Do you know the periodic table? Or at least what the periodic table is? Distinguished chemist Dr Peter Rook knows it off by heart - and it’s his life’s work to explore its mysteries. This funny, quietly touching show - staged as a mock lecture, but in truth an accomplished piece of theatre - sees the likeable middle-aged scientist explore a chemical conundrum, and the even-greater riddle of how to find happiness. Pay attention at the start. There will be a test later on.
There’s a lot of science in this show. Not a clichéd arty take on science, but the real thing: the scientific method, with its hypotheses and experiments, and its ceaseless quest for knowledge. Don’t be put off if that’s not your background, because the story is really about a character, and that character is accessible to everyone. But if you do count yourself a scientist, you’ll find there are plenty of crafty in-jokes and - much more importantly - resonant themes to enjoy.
The character, Dr Rook, warns us at the start that he’s bad at jokes; and true enough, he’s come prepped with a large number of terrible chemistry puns. (Too many, perhaps. There were moments in the early part of the script when I longed for him just to crack on.) But the actor, Martin Stewart, is a master of quiet comedy, with a momentary pause or meaningful glance often enough to highlight a mischievous thought or line. He makes Dr Rook a lovable personality too, enthusiastic and rumpled and very slightly vulnerable: the sort of man who can ask his audience, “can I get a ‘woo’?”, and receive an unhesitating and whole-hearted reply.
But Stewart delivers intensity when it’s needed as well, making one creepy scene in a university laboratory crackle with uncertainty and suspense. When he describes the dreaming spires of Oxford, it’s evocative enough to all but conjure them onto the stage. And there are some more adventurous shifts in tone: a much-telegraphed physical-theatre interlude is on the face of it a joke, but on a deeper level perfectly matches the doctor’s frenetic mood, as he’s confronted with evidence of a scientific impossibility and his whole belief system implodes.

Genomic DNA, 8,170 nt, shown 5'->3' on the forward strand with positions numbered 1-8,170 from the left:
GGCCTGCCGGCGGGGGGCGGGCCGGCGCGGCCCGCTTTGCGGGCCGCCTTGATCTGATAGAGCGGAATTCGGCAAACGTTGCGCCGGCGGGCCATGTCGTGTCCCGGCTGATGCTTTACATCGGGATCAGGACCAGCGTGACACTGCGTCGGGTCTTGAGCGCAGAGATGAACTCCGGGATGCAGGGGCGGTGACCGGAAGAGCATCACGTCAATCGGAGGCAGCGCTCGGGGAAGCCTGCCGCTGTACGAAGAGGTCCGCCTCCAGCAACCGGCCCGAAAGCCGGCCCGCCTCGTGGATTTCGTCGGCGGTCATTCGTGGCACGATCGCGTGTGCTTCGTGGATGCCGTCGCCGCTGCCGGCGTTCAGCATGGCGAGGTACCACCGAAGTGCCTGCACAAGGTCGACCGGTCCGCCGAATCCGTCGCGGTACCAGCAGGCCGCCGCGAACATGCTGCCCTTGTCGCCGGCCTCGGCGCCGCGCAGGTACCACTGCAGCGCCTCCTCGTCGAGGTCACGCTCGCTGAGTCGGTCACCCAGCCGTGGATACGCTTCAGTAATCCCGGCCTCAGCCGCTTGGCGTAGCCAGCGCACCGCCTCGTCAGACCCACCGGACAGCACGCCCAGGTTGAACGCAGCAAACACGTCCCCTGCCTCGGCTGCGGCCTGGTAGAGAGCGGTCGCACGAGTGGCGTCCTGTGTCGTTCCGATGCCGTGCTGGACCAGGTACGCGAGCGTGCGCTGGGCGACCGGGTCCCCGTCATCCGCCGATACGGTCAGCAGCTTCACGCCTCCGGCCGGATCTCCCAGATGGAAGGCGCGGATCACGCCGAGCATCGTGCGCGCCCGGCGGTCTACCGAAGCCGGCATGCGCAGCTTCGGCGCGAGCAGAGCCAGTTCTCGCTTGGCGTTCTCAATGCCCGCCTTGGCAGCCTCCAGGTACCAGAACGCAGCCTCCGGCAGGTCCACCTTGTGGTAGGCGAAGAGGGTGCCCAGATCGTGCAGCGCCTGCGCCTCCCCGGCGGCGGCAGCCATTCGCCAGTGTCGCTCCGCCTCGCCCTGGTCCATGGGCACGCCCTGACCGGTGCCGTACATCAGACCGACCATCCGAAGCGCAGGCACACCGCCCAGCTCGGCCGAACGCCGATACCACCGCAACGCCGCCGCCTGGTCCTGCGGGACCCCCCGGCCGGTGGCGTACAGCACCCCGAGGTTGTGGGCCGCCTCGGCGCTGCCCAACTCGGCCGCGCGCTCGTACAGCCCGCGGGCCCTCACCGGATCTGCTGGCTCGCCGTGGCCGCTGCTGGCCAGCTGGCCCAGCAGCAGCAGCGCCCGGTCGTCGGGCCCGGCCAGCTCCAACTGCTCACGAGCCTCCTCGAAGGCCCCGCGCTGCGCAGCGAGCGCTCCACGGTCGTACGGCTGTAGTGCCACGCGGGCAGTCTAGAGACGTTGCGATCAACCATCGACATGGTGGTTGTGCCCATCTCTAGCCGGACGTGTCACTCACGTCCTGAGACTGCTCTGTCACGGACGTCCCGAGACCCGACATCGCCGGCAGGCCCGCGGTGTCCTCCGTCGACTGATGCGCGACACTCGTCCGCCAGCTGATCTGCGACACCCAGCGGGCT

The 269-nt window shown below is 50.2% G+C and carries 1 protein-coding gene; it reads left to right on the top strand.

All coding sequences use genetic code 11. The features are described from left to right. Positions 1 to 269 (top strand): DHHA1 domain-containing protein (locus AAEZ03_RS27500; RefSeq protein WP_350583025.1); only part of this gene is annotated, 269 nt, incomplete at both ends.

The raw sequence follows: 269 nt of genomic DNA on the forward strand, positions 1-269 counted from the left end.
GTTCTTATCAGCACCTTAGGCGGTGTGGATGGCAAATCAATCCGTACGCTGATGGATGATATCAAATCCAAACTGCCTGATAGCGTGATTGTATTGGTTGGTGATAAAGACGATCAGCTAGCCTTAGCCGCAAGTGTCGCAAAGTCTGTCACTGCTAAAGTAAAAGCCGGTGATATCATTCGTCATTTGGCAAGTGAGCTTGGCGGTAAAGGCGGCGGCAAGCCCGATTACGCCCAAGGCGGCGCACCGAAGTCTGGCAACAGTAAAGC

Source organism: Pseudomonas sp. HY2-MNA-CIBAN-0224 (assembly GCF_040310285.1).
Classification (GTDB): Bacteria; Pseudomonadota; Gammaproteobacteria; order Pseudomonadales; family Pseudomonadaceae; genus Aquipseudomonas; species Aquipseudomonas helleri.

The ending, for me, has the slightest tinge of a missed opportunity. Our protagonist does have a satisfying epiphany, but it’s based on a false dichotomy: the idea that if the things we thought we knew are once proved wrong, then we can’t trust any knowledge at all. In this age of post-truth politics and climate-change denial, that’s an uncomfortable message to go home with. There’s a subtler reality about the advance of science, that established orthodoxies crumble away when new discoveries challenge them, which Bad Chemist circles around but doesn’t quite land on.
Overall though, this is a beautifully-constructed play, with visual themes and throwaway comments - even some of those awful jokes - proving to have deep significance later on. If you’ve ever worn a lab-coat, rejoice: at last there is a play which understands speaks to you. And if you haven’t, see it anyway. Dr Rook is perfectly drawn, and I defy you not to love him.